IS ABBY SUNDERLAND, the 16-year-old California girl who tried to sail around the world, actually nothing more than a better-trained nautical "balloon boy"? Part of a money-making stunt by her parents?

Conflicting stories allow you to decide.

According to the New York Post, her father Laurence Sunderland told the paper that he has signed a deal for a reality-TV show entitled "Adventures in Sunderland." The paper says he inked the deal shortly after Abby set sail in January. The Sunderlands are a large, home-schooled family so it could be ratings gold - or, at least, ratings tin.

Gee, it's almost a shame they found Abby. This could have been a real-life sequel to "Lost."

"The show might be about family, it might be about Abigail's trip. It's something that was shopped around," Laurence, who says he's broke despite his yacht management company, told the Post.

"We thought it might be a good idea if it was encouraging to kids to get out there and do things," Sunderland said of the possible show's theme.

Really, Laurence, isn't it bad enough that "Jackass" encourages kids to do unsupervised stuff that might get them killed? But at least they're within driving distance of a hospital.

Magnetic Entertainment of Santa Monica is allegedly involved with the show - and the documentary film "Abby's Journey" - according to its Web site, but the company did not return calls about the project.

A spokesman for Abby's family, however, said the Sunderlands have NO current plans for a reality TV show.

Jeff Casher did not say why the family needs a spokesman or who's paying him.

Casher says he spoke with Laurence yesterday morning and Laurence told him that a reality show was discussed last year when Abby's brother Zac sailed around the world, but it never came about.

Tattle's view is that if the Sunderlands make any money off this adventure it should go to defray the costs of Abby's rescue.

Amazing how many times people do crazy, dangerous stuff and think nothing of the fortune it costs someone else to save them.

Tattbits

* Chidi Benjamin Uzomah Jr., who stalked Ryan Seacrest, was sentenced yesterday to two years in California state prison and ordered to stay 500 yards away from the host of "American Idol," and his many other workplaces, for 10 years.

Uzomah, 26, received the maximum sentence after previously pleading no contest to stalking. He did not speak during the sentencing hearing.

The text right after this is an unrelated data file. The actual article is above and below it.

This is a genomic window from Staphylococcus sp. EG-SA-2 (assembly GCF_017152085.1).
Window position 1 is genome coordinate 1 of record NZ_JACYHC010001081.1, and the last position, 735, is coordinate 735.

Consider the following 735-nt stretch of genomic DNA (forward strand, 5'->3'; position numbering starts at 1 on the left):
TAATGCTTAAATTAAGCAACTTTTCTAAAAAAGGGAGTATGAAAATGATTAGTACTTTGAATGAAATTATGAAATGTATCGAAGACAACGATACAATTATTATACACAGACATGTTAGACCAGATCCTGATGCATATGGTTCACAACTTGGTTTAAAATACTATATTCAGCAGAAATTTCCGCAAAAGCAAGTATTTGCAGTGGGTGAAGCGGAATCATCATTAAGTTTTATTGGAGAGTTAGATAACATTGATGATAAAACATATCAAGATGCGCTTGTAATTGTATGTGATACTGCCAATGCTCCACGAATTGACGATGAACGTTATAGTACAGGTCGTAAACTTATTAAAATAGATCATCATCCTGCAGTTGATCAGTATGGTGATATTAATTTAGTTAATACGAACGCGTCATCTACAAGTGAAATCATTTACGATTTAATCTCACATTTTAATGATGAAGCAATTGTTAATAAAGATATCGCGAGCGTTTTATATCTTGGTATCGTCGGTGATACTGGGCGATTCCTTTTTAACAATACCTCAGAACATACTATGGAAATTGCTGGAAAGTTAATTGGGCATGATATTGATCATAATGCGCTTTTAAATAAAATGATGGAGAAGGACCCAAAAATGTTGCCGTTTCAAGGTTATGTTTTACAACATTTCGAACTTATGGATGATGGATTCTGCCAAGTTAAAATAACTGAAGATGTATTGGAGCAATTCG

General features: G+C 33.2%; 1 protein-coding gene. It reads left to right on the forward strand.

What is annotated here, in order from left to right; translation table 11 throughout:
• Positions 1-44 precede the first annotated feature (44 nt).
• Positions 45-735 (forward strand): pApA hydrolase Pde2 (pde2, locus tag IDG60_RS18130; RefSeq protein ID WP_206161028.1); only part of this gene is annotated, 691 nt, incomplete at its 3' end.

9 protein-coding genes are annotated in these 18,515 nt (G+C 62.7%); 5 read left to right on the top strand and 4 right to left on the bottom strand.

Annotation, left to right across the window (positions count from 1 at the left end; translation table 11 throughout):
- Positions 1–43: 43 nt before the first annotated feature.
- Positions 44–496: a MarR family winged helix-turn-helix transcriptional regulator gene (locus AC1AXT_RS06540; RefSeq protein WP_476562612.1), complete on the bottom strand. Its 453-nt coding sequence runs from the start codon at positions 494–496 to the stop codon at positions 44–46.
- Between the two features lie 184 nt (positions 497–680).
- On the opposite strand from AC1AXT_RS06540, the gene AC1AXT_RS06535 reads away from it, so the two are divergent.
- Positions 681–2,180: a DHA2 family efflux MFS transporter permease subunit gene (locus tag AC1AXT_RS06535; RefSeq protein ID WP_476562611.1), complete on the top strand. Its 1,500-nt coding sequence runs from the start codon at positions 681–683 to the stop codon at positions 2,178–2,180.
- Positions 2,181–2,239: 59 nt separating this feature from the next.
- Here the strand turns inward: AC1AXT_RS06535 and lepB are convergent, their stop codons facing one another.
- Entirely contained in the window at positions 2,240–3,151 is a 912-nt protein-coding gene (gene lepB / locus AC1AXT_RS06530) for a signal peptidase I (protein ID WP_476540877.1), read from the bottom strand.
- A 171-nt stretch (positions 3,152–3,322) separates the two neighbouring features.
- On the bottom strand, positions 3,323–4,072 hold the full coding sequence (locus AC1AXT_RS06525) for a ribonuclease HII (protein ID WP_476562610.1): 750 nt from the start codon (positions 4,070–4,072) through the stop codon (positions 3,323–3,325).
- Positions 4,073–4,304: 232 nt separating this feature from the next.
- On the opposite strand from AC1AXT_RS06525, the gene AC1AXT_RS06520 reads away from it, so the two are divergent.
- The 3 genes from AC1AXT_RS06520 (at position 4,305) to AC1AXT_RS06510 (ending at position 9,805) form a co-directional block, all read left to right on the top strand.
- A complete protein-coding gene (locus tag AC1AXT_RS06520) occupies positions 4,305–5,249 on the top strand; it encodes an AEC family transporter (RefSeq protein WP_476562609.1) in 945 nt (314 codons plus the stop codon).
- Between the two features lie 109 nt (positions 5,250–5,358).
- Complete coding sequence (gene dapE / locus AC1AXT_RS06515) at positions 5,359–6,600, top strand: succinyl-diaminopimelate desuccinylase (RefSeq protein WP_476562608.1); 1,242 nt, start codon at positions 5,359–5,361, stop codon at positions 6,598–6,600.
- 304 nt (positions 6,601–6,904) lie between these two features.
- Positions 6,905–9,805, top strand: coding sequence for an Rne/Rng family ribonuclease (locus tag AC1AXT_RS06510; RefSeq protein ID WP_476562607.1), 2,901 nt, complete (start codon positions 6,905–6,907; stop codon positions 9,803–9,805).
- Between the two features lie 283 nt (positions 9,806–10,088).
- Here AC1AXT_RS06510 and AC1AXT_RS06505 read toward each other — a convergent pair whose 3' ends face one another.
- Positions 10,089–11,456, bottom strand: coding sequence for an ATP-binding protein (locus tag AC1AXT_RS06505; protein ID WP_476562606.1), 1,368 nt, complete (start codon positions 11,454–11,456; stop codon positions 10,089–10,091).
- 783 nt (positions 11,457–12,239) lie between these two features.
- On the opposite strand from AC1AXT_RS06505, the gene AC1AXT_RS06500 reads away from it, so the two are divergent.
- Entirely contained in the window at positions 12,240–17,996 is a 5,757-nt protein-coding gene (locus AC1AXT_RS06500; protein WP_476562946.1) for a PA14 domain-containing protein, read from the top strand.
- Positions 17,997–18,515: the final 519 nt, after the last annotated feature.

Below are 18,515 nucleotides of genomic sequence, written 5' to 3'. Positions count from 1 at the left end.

Probably just as well.

* Charges have been dropped just before the trial of Georgia man Neal Horsley, who was accused of threatening Elton John on the Internet and outside the singer's Atlanta condominium.

Horsley was apparently angered when John told an interviewer that he believed Jesus was gay. Fulton County Superior Court Judge Kimberly Esmond Adams said Horsley's actions didn't warrant criminal charges.

Prosecutors say Horsley, 65, posted terroristic threats against John online and that he picketed outside his John's Atlanta property with a sign that said "Why Elton John Must Die."

That's allowed in Georgia? Why does Tattle think that if Horsley posted terroristic threats against Judge Adams online and stood outside her house with a similar sign, he'd be in jail today.

* Sigourney Weaver has helped Auburn, N.Y., honor the man who brought sound to motion pictures.

Weaver was in Auburn for the city's second annual Founder's Day. This year's celebration honored Auburn native Theodore Case, who was working in his lab in the Finger Lakes city in 1916 when he pioneered a method to put sound on film.

The Case Research Lab is now maintained by the Cayuga Museum of History and Art.

Weaver, whose films include the "Alien" franchise and "Avatar," was the special guest at a fundraiser for the museum. During a speech outside city hall, she said she owes the Case family "my entire career."

That must have really ticked off James Cameron.

* MTV officials say the search is on for a new social media maven who will engage with the MTV audience and serve as a liaison between viewers and network honchos.

MTV General Manager Stephen Friedman called the TJ (or Twitter Jockey) position "a natural evolution of how we connect with our audience."

The network has identified 18 potential candidates and is asking its audience to find two more. The 20 hopefuls will compete in a series of online challenges this summer designed to reveal their personalities and demonstrate how they connect with Twitter followers.

Five finalists will compete on a live show Aug. 8 and fans will pick who gets the new job.

"The hope is that this person will be dynamic, engaging and energized, an enthusiast within the social media world," said Dave Sirulnik, the exec overseeing the contest. "Somebody who will represent the audience by taking their thoughts and questions and . . . through an ongoing dialogue with them, be able to bring those questions inside the walls here to the people who make MTV."

Insight MTV execs gain from the TJ's interaction with fans could influence programming decisions, Friedman said.

"Twitter and Facebook enable us to make smarter decisions," he said. "This will benefit us hopefully as much as it benefits the audience."

Viewers can nominate themselves or their favorite Facebook friends for the position online. The MTV TJ will be based in New York and earn a six-figure salary.

A six-figure salary?

To tweet about MTV.

And some folks think four horsemen will be a sign of the apocalypse.

Daily News wire services contributed to this report.